• 1/2 teaspoon ground cinnamon
  • Optional: 1/3 cup walnuts (next time I would add these)
  • 1/2 cup water
  1. Add raisins, sugar, flour, cinnamon, and walnuts if using to bowl of food processor. Pulse until the raisins are chopped finely, but not into a paste.
  2. Pour all into a saucepan and stir in water. Simmer over medium heat for about 5 minutes or until thick. Cool in refrigerator while making cookie dough
Biscuit (Cookie) Dough
  • 1 cup all-purpose flour
  • 2 tablespoons confectioners’ sugar
  • 1 teaspoon baking powder
  • 1/4 teaspoon salt
  • 6 tablespoons cold butter
  • 4 tablespoons ice water
  1. In bowl of food processor pulse all ingredients, except water, with the dough blade until the mixture is crumbly, but you can still see small chunks of butter.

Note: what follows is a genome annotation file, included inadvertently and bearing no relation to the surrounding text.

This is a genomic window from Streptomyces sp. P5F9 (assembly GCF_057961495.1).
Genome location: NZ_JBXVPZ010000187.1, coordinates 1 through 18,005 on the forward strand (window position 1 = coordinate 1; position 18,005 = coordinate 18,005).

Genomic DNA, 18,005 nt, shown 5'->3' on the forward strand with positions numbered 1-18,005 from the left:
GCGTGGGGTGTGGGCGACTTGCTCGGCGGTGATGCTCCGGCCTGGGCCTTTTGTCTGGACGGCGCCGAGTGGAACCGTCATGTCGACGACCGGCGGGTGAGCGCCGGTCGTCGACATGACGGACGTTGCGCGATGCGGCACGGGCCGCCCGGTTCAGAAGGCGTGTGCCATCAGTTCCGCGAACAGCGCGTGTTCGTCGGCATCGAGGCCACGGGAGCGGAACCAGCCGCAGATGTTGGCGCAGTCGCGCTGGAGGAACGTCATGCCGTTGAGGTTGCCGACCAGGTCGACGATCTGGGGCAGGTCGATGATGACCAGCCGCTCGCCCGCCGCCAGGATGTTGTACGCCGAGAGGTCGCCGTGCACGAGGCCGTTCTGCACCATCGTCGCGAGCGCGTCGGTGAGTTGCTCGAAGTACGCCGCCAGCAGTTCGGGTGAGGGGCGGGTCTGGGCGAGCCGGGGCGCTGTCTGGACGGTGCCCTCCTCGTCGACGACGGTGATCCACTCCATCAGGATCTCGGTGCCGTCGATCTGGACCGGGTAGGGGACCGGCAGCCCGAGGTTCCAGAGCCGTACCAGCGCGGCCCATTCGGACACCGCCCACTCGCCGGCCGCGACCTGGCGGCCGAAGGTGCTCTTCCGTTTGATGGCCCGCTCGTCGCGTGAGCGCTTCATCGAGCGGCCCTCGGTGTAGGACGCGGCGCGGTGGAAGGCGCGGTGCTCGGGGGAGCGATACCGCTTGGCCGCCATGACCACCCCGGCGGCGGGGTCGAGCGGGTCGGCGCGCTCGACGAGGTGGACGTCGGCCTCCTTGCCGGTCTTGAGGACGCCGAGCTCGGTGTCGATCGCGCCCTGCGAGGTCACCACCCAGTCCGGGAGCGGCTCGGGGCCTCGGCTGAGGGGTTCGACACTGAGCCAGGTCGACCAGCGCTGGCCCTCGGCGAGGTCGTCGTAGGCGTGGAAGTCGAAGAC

2. With the processor running, pour in enough water to bring the dough together. I used all 4 tablespoons of water. You want a soft, pliable, but not sticky dough.
  3. Divide the dough into two halves. Roll each half into a thin sheet 9″ x 13″.
  4. Place one sheet of dough on parchment lined pan.
  5. Spread cooled filling over dough. You don’t need a lot of filling, just a thin layer.
  6. Cover filling with second sheet of dough.
  7. Score top layer of dough lightly to indicate where to cut cookies. Sprinkle dough with decorator’s sugar.
  8. Bake for 15-20 minutes or until browned and crisp. While in pan, use a sharp-edged spatula to cut straight down from scoring marks to cut into bars. Remove bars to cooling rack.